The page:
teacher is aware how the class succeeds and should be managed [3: 134].
A teacher can
develop students’ listening skills by putting different goals in tasks. For instance,
s/he can aim learners’ perception at listening for specific information,
listening for the main idea, for intended meaning, for expressing attitude or
opinion and so on.
exercises are divided into three stages: pre-listening, while listening,
post-listening. Each stage contains different types of activities. For example,
activities (warm-up exercises) referring to pre-listening stage are discussion,
prediction about the topic (based on visuals), brainstorming, games, guiding
stage may include the following activities: comparing passage with prediction,
filling in gaps, repetition of the phrases, completion utterances recorded,
monitoring mistakes or differences, search of the information, paraphrasing,
information transfer, filling in blanks, matching.
exercises are: true/false or multiple choice questions, problem solving,
summarizing, jigsaw listening, writing based on listening material – letters,
telegrams, messages, postcards, speaking as a final stage of listening
activities – interview, debate, discussion, dramatization, role play related to
It is a teacher
who can arrange listening process with the help of various pre-listening,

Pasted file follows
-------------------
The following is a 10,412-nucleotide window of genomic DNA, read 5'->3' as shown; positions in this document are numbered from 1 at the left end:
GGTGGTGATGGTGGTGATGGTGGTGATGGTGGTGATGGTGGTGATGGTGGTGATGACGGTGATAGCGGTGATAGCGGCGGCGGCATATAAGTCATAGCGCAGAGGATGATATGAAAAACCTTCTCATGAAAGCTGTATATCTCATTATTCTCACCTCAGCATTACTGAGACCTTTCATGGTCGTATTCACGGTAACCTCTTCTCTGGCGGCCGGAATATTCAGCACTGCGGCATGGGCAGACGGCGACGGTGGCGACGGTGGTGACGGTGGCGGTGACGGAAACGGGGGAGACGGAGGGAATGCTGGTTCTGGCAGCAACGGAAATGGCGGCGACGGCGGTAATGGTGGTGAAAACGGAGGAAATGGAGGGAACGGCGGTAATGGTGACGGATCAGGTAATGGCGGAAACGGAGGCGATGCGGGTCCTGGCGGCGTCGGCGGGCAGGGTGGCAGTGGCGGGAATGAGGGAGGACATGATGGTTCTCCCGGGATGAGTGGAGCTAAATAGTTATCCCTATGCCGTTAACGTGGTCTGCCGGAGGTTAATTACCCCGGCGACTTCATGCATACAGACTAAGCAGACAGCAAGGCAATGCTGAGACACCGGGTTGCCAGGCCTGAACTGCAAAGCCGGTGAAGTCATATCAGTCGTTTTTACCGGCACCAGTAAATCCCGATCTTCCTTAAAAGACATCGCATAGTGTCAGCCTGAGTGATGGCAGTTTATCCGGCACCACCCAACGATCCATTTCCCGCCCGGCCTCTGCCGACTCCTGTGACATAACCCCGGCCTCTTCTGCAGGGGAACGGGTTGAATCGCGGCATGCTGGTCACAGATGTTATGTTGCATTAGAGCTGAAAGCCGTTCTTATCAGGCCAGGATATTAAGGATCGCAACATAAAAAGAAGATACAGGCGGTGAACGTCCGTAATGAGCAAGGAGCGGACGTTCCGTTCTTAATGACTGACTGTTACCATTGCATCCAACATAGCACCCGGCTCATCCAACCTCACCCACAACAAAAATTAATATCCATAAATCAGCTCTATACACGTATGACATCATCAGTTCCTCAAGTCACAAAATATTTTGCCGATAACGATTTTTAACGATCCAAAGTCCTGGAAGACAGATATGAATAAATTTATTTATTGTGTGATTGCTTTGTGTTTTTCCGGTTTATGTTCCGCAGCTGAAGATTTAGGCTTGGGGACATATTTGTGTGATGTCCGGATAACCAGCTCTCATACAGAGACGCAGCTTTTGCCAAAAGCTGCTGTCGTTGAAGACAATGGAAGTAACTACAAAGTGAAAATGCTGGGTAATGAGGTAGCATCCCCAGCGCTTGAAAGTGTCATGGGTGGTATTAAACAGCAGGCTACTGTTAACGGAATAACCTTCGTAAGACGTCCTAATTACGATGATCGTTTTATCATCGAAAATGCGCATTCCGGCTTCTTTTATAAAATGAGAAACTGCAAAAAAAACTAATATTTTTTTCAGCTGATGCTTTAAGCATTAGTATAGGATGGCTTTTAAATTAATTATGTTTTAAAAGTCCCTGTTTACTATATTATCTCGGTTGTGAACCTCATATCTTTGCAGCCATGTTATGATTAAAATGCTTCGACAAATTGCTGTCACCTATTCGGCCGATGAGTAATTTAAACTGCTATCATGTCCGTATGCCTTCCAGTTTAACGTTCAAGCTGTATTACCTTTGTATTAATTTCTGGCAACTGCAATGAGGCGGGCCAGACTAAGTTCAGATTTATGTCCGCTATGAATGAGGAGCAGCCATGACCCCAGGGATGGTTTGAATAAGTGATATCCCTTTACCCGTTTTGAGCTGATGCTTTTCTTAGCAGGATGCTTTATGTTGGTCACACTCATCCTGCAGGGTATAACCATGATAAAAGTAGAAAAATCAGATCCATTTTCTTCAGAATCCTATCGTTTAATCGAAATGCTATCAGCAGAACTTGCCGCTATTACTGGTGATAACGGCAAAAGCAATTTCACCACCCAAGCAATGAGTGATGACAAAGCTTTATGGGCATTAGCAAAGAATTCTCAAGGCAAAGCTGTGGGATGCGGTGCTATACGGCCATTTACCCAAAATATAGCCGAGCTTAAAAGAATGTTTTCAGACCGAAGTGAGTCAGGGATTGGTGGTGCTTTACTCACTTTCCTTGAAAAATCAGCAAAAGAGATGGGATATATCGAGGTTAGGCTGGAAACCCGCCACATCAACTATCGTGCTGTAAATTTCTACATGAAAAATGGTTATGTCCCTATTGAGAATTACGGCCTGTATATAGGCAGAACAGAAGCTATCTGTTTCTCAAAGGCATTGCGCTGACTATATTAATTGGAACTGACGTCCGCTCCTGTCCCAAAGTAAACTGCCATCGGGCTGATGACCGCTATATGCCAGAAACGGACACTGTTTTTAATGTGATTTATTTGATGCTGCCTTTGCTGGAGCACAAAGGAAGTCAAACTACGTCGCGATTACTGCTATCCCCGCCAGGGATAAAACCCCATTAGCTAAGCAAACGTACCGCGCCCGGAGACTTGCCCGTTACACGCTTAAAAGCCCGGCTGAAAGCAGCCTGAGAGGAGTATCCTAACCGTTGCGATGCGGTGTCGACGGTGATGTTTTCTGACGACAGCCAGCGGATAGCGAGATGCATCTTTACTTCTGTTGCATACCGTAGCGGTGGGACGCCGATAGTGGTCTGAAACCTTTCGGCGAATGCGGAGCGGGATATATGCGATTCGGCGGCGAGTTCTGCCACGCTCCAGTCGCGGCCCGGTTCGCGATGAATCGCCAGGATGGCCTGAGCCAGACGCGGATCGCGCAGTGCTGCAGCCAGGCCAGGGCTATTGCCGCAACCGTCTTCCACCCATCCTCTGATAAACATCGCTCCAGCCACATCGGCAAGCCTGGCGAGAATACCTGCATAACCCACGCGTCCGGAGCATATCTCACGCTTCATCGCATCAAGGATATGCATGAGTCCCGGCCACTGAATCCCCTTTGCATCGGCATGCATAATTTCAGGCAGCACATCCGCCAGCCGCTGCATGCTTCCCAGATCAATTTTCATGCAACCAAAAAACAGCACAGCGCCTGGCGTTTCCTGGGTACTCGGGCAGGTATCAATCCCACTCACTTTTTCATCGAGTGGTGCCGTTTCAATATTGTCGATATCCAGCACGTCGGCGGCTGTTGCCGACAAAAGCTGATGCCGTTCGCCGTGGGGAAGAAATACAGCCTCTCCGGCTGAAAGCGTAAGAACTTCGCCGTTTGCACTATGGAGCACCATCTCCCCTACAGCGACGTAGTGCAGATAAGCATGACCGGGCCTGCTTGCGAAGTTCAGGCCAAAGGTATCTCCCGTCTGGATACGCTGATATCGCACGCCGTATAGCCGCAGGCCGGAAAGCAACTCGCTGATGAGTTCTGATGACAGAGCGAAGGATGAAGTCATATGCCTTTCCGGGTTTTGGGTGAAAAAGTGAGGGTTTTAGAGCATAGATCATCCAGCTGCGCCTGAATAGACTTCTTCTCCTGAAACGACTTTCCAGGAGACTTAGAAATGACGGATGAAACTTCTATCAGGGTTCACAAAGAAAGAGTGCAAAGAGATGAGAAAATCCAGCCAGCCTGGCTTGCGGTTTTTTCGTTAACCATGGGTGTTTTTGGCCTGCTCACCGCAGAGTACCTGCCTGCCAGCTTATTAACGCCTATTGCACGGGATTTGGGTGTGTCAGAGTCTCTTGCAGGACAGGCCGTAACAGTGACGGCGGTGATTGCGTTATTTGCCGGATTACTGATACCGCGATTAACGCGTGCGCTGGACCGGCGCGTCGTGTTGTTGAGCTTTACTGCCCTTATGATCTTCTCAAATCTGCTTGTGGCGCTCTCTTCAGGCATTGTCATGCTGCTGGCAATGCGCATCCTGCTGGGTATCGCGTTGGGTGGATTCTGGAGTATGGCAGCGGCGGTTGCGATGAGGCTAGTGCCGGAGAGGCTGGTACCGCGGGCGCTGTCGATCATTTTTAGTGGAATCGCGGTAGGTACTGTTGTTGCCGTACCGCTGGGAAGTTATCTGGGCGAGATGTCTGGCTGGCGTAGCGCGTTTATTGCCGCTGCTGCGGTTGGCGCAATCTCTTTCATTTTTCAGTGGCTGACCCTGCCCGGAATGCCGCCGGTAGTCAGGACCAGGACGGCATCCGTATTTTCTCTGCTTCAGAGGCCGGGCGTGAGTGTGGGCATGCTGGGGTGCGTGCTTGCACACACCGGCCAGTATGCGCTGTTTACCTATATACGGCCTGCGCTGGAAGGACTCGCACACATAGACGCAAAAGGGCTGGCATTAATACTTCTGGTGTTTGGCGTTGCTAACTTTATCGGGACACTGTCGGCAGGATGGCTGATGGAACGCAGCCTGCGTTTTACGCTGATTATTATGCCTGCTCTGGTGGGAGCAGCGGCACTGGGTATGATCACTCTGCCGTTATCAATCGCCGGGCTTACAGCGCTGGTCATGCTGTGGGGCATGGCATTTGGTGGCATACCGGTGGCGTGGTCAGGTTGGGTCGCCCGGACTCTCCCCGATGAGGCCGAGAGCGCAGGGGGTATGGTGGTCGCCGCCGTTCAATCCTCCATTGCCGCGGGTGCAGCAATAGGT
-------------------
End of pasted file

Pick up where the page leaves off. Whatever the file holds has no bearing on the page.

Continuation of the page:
while-listening and post-listening tasks so that students were completely
engaged and benefit from the listening process.
A teacher should
try to make listening exercises success-oriented. When students succeed they
feel more confident in their listening ability. Yet, students should be aware
of listening goal. If a teacher conducts a lesson in a foreign language using
audio and audiovisual means, he creates a prototype of foreign environment,
approaching learning process to real foreign language communication.
Listening takes a
significant place in language learning and teaching, that is why it is
important for language teachers to help pupils become effective listeners,
capture their interest, stimulate their imagination and motivate them. However,
listening is to be the most difficult skill for students to acquire. The
problem is that students lack skills in listening, motivation and memory
retention. Due to different approaches to language teaching that commonly used
today a teacher can motivate learners, help them develop listening skills and cope
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К содержанию номера журнала: Вестник КАСУ №2 - 2012